State of the Hogs: Style Questions

Does style matter? Or is it just a matter of recruiting? Everything matters and player development is a big part of the equation, but recruiting reigns supreme.

Style and play calling are important to many football fans. It's what they can comprehend with a casual glance. That is not a criticism. It's just the truth. And, for some, it's what they love. You can second guess play calling and there's nothing wrong with that.

Coaching is important, but recruiting is much more important. In covering some great coaches through the years, the ones I liked the best were the ones with outstanding line coaches and great recruiters. It's where things matter the most.

That goes whether you are running the single wing, the winged-T, wishbone, veer, pro system, West Coast, Pistol, Power Spread, spread or any other offense you care to mention. It's blocking, getting off blocks and tackling that wins. And the players that are the best, as paired with solid fundamental teachers in the lines, that give the play callers the best chance to be successful.

That isn't just on offense. It's defense, special teams, too.

Coaching matters. It matters at Arkansas, Oklahoma, Alabama, Florida, Texas, Michigan, Notre Dame, Southern Cal and all of the other schools that you can mention. But players matter more. Poor coaching can screw it up, but not as quickly as a collection of off recruiting classes.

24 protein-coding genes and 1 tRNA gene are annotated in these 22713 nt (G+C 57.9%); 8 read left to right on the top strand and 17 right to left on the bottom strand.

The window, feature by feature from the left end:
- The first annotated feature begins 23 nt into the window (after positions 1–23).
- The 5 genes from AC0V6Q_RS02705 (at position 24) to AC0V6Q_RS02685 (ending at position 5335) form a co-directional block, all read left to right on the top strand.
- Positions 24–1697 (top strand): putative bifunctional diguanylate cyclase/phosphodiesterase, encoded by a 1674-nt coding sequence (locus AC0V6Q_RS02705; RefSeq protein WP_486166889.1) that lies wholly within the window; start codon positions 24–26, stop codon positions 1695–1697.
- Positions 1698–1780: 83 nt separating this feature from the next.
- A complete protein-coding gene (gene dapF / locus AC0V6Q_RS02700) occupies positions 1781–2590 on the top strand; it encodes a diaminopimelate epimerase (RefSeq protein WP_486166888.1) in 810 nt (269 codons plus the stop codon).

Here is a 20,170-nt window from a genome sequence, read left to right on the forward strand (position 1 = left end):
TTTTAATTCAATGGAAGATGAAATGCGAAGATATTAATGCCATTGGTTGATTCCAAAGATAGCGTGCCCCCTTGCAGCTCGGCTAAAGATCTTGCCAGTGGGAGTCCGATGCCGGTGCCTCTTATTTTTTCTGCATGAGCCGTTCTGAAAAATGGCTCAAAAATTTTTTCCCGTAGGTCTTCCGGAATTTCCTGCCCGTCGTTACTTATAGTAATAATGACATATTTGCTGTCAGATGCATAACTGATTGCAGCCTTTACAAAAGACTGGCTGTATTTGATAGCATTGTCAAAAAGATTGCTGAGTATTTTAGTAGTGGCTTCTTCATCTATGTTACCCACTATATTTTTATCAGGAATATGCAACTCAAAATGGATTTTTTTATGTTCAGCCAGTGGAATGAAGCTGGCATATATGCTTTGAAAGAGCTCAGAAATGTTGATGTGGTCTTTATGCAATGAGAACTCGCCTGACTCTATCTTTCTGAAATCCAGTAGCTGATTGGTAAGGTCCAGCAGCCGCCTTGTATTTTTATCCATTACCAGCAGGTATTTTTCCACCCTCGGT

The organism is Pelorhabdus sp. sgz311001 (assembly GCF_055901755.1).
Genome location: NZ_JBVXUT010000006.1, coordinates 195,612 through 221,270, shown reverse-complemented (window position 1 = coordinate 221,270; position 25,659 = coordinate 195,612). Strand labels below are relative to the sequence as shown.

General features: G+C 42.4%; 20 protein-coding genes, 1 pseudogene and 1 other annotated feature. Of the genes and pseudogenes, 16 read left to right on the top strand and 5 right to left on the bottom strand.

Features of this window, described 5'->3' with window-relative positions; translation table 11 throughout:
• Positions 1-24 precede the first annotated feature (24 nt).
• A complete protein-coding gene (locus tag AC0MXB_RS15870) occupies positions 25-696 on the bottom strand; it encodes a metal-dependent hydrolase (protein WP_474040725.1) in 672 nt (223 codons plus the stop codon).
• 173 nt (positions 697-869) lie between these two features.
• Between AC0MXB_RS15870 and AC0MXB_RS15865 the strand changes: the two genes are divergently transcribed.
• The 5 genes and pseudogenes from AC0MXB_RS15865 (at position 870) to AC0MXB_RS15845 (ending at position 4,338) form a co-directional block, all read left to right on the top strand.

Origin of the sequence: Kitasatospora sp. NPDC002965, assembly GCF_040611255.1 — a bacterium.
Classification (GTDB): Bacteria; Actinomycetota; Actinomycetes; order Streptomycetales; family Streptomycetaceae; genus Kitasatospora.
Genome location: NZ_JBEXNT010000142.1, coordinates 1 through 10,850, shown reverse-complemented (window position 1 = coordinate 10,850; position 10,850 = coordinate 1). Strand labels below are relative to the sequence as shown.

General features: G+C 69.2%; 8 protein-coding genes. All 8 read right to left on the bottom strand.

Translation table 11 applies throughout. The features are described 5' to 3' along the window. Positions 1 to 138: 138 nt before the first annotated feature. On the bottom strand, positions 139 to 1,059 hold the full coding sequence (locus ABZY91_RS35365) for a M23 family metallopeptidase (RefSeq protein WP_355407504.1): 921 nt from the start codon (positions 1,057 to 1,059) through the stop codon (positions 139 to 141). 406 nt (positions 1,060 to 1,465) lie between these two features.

The question then becomes how many good recruiting classes does it take to turn things around. I've always thought there had to be at least two, coupled with some time for development. If you put three together, then you are probably talking about a championship contender. Three, with four years of development, you might really be in business. Three solid classes that are juniors, seniors and fifth-year seniors can make a huge difference.

So how long does Arkansas head football coach Bret Bielema need? It depends on what he does on the recruiting front in the next two months. There are some really goof players on the way to the Ozarks for recruiting visits over that time. He doesn't have to land all of them. In fact, he doesn't have room in his current class for all of them.

It's clear that he recognizes the need. That's why there may be from six to eight in the newest class enrolled by January. They'll go through spring practice and provide help both in the starting lineup and in depth. They'll get a head start in the developmental stage with Ben Herbert's strength and conditioning program.

For some, this is a depressing time in the history of Arkansas football. The Hogs won just four games last year and three in the just completed campaign. But I look at it more for what it is going forward, than what has just happened. Good things are happening. The building those new coaches are operating out of gives them a great chance to be successful recruiting. Plus, they are all solid recruiters, starting with the head coach.